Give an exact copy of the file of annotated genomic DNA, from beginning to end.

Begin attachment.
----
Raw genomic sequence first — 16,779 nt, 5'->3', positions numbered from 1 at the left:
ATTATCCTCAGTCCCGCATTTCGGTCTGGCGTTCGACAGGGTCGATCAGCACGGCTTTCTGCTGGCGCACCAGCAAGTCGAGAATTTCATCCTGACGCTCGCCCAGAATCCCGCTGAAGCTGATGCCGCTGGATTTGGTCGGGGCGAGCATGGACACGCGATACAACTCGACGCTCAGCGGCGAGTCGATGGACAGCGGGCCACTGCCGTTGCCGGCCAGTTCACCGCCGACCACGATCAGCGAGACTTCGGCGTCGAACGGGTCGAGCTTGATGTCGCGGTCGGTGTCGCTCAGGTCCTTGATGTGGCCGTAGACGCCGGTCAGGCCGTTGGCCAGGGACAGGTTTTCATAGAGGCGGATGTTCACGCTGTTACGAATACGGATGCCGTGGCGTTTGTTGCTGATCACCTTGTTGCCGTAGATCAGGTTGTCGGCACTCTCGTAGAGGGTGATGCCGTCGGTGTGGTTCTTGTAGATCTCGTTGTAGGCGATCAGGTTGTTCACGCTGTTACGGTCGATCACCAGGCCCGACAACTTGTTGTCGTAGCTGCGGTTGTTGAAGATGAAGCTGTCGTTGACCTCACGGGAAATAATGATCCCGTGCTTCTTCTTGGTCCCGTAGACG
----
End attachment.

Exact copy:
Raw genomic sequence first — 16,779 nt, 5'->3', positions numbered from 1 at the left:
ATTATCCTCAGTCCCGCATTTCGGTCTGGCGTTCGACAGGGTCGATCAGCACGGCTTTCTGCTGGCGCACCAGCAAGTCGAGAATTTCATCCTGACGCTCGCCCAGAATCCCGCTGAAGCTGATGCCGCTGGATTTGGTCGGGGCGAGCATGGACACGCGATACAACTCGACGCTCAGCGGCGAGTCGATGGACAGCGGGCCACTGCCGTTGCCGGCCAGTTCACCGCCGACCACGATCAGCGAGACTTCGGCGTCGAACGGGTCGAGCTTGATGTCGCGGTCGGTGTCGCTCAGGTCCTTGATGTGGCCGTAGACGCCGGTCAGGCCGTTGGCCAGGGACAGGTTTTCATAGAGGCGGATGTTCACGCTGTTACGAATACGGATGCCGTGGCGTTTGTTGCTGATCACCTTGTTGCCGTAGATCAGGTTGTCGGCACTCTCGTAGAGGGTGATGCCGTCGGTGTGGTTCTTGTAGATCTCGTTGTAGGCGATCAGGTTGTTCACGCTGTTACGGTCGATCACCAGGCCCGACAACTTGTTGTCGTAGCTGCGGTTGTTGAAGATGAAGCTGTCGTTGACCTCACGGGAAATAATGATCCCGTGCTTCTTCTTGGTCCCGTAGACG